...i ffb f the Lessee shall die, consent shall not be unreasonably withheld to an assignment of the lease and shares to a financially responsible member of the Lessee's family other than the Lessee's spouse as to whom no consent is required.

Recent Settlement Gives Rights to Live-In Partner

As a result of these problems, a number of cases have been brought both in court and before relevant administrative agencies, in which unmarried couples, often gays or lesbians, denied the right to co-occupy or inherit an apartment on the same terms as married couples, demanded to be treated as a spouse or as the domestic partner of the shareholder for purposes of co-op proprietary leases, rules and regulations. Recently, a settlement of such a complaint, brought before the City's Human Rights Commission, was made which has important implications for what willor will notbe considered acceptable co-op treatment of this issue.

In that complaint, a Sutton Place co-op agreed to convey an apartment to the surviving companion of an individual who died of AIDS while suing to force the co-op to allow him to inherit the apartment he shared with the unit's original owner, who had died previously. Under the terms of the settlement, the co-op agreed to allow the surviving companion of the complaining party, himself the surviving companion of the apartment's owner, to inherit the apartment on the same terms as if he were the apartment owner's spouse. The co-op further agreed to see to it that its proprietary lease provision governing inheritance of apartment shares and leases be modified to explicitly treat domestic partners as spouses.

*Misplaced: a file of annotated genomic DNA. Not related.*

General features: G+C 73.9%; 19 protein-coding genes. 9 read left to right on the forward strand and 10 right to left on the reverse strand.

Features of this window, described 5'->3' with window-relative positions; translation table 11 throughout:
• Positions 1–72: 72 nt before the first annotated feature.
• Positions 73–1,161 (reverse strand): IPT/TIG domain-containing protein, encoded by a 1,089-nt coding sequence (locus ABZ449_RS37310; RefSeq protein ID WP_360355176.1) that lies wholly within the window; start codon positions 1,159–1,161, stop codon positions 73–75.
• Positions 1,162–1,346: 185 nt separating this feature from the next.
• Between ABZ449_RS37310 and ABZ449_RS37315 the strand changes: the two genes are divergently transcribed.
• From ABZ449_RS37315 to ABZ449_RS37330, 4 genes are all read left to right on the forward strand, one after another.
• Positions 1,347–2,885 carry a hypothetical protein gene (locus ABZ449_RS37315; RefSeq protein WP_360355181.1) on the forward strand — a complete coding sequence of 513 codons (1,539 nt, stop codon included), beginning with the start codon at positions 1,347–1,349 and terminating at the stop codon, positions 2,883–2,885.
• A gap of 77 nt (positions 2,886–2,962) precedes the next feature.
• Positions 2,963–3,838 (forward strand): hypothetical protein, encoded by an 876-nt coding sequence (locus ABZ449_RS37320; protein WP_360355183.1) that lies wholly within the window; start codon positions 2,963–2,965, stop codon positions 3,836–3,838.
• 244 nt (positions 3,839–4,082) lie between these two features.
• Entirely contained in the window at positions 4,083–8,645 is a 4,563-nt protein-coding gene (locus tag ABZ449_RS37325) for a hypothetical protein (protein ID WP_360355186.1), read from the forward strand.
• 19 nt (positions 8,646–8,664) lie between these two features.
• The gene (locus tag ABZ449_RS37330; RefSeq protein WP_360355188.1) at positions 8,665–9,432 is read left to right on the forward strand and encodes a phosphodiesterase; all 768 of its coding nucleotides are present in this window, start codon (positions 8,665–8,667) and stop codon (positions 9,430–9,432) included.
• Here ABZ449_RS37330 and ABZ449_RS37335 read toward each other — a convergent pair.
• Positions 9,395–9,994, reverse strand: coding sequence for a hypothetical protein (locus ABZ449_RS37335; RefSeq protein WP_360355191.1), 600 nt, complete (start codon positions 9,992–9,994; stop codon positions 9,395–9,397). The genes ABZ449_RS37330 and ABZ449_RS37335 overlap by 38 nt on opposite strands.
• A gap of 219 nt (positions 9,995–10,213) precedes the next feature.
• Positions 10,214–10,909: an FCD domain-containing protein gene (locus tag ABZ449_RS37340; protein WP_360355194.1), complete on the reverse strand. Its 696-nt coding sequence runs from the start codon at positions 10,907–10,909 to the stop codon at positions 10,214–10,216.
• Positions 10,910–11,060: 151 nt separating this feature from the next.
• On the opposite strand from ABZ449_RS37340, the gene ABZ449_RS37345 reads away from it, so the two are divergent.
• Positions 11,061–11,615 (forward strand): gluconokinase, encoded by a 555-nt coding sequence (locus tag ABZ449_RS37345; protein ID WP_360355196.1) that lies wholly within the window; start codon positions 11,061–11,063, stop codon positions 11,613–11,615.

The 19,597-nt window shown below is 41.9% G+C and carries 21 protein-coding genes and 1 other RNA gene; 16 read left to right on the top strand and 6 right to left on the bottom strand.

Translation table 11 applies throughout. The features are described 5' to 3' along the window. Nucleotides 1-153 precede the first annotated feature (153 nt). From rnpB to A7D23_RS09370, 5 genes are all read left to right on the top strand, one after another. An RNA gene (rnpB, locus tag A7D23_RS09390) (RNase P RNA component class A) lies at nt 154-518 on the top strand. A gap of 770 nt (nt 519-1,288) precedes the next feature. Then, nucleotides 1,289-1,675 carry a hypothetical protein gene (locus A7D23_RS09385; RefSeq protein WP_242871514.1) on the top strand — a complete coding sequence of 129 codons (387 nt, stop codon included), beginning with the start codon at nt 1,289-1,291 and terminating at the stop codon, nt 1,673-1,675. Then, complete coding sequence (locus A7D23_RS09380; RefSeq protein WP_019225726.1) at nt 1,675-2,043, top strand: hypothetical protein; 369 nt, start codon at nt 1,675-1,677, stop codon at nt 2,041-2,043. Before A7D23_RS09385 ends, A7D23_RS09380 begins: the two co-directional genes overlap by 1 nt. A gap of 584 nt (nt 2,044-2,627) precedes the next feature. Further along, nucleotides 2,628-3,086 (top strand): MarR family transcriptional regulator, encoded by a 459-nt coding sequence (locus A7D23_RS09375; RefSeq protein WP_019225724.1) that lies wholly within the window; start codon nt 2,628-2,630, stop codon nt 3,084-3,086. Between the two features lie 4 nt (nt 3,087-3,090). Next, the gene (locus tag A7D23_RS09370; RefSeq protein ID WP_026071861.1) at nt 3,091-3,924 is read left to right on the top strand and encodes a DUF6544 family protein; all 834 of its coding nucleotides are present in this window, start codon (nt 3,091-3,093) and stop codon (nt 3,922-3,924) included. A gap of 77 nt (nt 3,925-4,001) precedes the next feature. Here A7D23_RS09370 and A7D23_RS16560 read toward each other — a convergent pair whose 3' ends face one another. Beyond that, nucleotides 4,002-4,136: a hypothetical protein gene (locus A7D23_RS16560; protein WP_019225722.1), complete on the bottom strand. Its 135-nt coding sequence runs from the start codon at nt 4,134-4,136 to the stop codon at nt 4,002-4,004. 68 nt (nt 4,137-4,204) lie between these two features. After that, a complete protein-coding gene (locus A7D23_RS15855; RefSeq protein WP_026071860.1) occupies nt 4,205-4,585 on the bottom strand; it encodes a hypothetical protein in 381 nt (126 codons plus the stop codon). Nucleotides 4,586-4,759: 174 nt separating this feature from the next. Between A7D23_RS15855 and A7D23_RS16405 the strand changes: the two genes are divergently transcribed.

Although this was a settlement, and not a binding case precedent, how should boards act if the situation presents itself to them? First and foremost, it is apparent that, with changing times and mores, the language of traditional proprietary lease clauses restricting occupancy rights to shareholders and their immediate family offers little more than an incomplete solution and must be modified to the degree that they are no longer in conformity with existing law. This, of course, must be accomplished by following the co-op's procedures for modification of the proprietary lease agreement.

Updating Lease Wording

Review of new proprietary leases written in the last few years, following the publication of the rulings mentioned above, shows that many co-ops have begun to incorporate a more progressive approach to this issue. Some recent use clauses modify the definition of spouse as follows:

...The term M-spouse' as used herein shall also include a member of the same or opposite sex with whom the Lessee actually resides.

While this addition appears in several recent proprietary leases, some boards have chosen to be more precise in the wording they use, since they must be careful to avoid conferring spouse status on an individual who may only be in a short-term, casual romance with a shareholder who happens to die during the relationship.

The Braschi case, and other legal changes designed to protect unmarried or same sex life-partners of a tenant or shareholder, were not meant to protect casual relationships but, rather, long-term relationships characterized by emotional interdependence and financial commitment. Accordingly, some co-ops have considered qualifying the definition of spouse to include: